Every industry has its gimmicks and the real estate market is not in a different kettle of fish. While realtors try to close deals, they might become clever by half with unprofessional statements. When the wrong marketing content or statement is sent to potential buyers and sellers, there is a likelihood of stalling the transaction. Here are some things people don’t want to hear in real estate.
Tampering with the Value of Homes
Lying about the value of a home is a misnomer in the real estate industry. Sometimes realtors try to impress home sellers and buyers by adjusting the real values to get a listing contract. An unsuspecting home buyer might discover the real value by comparing property in the neighborhood, and the agent will lose his credibility. More so, top-rated property websites might blacklist that home from featuring online. When homeowners hear inflated values about their property, it gives an impression of misrepresentation. This violates the code of ethics and it is bad for the industry.
Our Brokerage Agent Is A Million-Dollar Producer
The cliché ‘A Million-Dollar Producer’ was used in the 1980s and early 90s when real estate wasn’t a bigger industry. Most serious clients will not congratulate any real estate agency that claims to be ‘A Million-Dollar Producer.’ They don’t need a Rockstar, adverts or promotional materials that assures them the property deal is being brokered by an agent who only sells a million-dollar home, but in the real sense has sold fewer homes.
Update Is Unavailable
Clients don’t want to hear this from their real estate agency; ‘I don’t return calls Here are some things people don’t want to hear in real estate.ter 4 p.m.’ It’s a lack of courtesy not to provide feedback. Poor communication skill is a problem when trying to close a property deal. Buyers and sellers expect their real estate brokerage to have all the necessary details concerning their negotiations. It’s improper not to provide feedback by returning emails, and phone calls. The professional real estate agent should understand that good communication skills strengthens their brand and reassures clients of regular updates.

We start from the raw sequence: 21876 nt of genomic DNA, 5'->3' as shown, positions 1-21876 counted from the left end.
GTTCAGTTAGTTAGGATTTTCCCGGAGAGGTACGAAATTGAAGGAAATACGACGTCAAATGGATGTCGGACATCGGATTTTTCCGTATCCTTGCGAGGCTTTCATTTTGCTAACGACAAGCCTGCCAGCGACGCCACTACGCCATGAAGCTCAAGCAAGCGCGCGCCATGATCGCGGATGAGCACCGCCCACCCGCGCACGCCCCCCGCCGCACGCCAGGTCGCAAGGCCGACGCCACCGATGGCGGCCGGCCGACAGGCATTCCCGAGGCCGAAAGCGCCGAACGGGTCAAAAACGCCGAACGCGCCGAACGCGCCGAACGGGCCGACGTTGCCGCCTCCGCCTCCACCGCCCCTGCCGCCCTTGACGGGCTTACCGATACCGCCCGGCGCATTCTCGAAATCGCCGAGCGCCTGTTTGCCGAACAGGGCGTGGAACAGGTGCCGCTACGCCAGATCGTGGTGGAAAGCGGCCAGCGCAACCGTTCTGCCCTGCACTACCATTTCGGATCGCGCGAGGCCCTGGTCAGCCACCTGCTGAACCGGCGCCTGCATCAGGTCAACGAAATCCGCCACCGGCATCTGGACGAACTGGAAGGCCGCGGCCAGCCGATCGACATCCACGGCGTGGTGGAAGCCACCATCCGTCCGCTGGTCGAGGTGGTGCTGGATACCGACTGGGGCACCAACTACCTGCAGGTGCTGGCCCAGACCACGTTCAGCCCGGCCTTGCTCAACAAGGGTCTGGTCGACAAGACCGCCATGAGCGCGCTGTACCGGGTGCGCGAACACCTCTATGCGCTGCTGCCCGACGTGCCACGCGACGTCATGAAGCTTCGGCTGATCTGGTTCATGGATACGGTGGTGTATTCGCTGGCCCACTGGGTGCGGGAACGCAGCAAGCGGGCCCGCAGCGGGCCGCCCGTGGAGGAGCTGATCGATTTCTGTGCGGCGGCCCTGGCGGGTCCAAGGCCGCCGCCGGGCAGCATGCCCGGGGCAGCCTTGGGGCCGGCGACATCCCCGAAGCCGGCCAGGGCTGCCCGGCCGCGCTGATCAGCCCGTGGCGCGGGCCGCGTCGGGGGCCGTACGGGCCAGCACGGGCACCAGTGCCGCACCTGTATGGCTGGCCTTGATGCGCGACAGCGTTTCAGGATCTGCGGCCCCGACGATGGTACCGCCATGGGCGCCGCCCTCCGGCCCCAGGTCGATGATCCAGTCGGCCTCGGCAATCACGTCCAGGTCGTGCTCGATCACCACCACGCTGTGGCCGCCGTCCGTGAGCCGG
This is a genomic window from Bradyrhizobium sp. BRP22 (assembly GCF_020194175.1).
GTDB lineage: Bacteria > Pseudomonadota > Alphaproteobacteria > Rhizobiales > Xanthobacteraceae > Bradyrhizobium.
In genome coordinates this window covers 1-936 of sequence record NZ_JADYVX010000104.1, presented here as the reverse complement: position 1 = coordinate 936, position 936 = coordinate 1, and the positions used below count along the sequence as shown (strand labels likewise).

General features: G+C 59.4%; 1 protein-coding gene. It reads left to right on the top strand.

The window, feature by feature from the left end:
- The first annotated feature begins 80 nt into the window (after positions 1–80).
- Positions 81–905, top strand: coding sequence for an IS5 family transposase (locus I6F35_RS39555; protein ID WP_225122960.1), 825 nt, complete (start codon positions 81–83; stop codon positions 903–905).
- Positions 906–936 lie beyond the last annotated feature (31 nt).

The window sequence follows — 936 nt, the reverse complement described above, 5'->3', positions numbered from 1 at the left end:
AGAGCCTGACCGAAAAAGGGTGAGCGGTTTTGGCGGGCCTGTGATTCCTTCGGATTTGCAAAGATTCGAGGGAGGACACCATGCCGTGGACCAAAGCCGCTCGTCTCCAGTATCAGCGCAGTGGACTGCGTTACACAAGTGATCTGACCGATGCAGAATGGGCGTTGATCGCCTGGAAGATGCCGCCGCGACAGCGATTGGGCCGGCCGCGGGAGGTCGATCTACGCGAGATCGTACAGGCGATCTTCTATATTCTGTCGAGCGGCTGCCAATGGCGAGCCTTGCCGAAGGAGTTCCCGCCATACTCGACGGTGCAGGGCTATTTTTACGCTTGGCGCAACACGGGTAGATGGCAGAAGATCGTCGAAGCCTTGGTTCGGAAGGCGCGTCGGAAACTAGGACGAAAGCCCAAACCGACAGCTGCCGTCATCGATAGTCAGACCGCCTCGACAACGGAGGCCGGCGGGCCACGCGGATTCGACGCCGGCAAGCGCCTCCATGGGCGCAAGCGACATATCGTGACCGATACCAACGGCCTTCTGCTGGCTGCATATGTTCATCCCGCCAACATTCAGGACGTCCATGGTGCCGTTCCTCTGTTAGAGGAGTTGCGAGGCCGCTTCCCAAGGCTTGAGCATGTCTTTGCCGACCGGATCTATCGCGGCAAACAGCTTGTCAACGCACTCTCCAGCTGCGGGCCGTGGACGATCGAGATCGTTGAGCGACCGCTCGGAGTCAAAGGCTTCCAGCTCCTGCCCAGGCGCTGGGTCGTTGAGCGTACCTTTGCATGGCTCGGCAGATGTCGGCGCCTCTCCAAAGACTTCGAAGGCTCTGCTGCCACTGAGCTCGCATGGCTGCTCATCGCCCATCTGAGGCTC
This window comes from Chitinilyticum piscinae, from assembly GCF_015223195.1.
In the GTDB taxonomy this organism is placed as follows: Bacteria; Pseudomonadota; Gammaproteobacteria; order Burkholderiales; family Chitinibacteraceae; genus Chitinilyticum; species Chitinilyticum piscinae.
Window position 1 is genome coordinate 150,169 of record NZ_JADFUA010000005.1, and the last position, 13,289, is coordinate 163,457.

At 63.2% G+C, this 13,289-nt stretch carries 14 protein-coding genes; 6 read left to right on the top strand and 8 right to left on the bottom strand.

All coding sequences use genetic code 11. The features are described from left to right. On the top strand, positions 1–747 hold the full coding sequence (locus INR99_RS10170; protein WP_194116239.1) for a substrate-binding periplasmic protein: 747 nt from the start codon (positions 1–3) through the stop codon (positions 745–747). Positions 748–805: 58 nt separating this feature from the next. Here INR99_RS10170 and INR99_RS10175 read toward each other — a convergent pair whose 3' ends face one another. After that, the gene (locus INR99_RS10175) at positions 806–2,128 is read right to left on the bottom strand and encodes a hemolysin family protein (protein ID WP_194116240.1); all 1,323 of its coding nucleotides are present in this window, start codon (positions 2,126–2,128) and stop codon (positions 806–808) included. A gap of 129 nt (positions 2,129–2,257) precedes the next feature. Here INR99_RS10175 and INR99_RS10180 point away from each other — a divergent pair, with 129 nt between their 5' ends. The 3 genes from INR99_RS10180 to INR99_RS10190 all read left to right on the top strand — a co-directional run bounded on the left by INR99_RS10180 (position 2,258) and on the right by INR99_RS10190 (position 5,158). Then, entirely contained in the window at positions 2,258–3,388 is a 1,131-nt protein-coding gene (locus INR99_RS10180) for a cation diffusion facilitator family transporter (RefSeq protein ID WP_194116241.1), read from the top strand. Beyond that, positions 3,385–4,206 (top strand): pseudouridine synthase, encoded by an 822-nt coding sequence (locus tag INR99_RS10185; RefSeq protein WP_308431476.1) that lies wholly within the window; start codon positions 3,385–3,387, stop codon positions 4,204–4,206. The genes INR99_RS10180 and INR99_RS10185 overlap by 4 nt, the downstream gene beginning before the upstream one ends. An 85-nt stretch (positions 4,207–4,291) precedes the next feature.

Telling Clients to Be Available on Open House Days
What happens when a potential home buyer is unable to attend open house events? Asking the buyer to perform all the inspections and leg-work when finding a home is unprofessional. Without attending open house events, the agent should be able to adjust his schedule to when the client chooses to inspect a home for sale. If there are legitimate reasons why the agent can’t make it, then the inspections should be rescheduled.
Don’t Worry About Offensive Odor
Homeowners offering their property for sale, and clients that are inspecting them don’t want to hear that cigarette and pet smells don’t matter. The truth is; clients from both sides of the divide are smarter when it comes to home acquisition. The thought that buyers won’t notice offensive odor shows lack of professionalism on the path of the real estate agency. New buyers inspecting a home is more likely to notice any unpleasant odor than someone that’s already inside the house.
Landscaping Doesn’t Matter
When your realtor tells you to conserve money by avoiding landscaping, it’s bad advice. The homeowner might want to remodel their property to increase its value. They might have a tight budget, but the lawn and front facade of the home is as important as the interior beauty. If you have patchy grass, overgrown weed, and withered trees around the home for sale, it’s going to turn-off some serious buyers. It’s better for realtors to advice home sellers than telling them lies and false impressions about their property.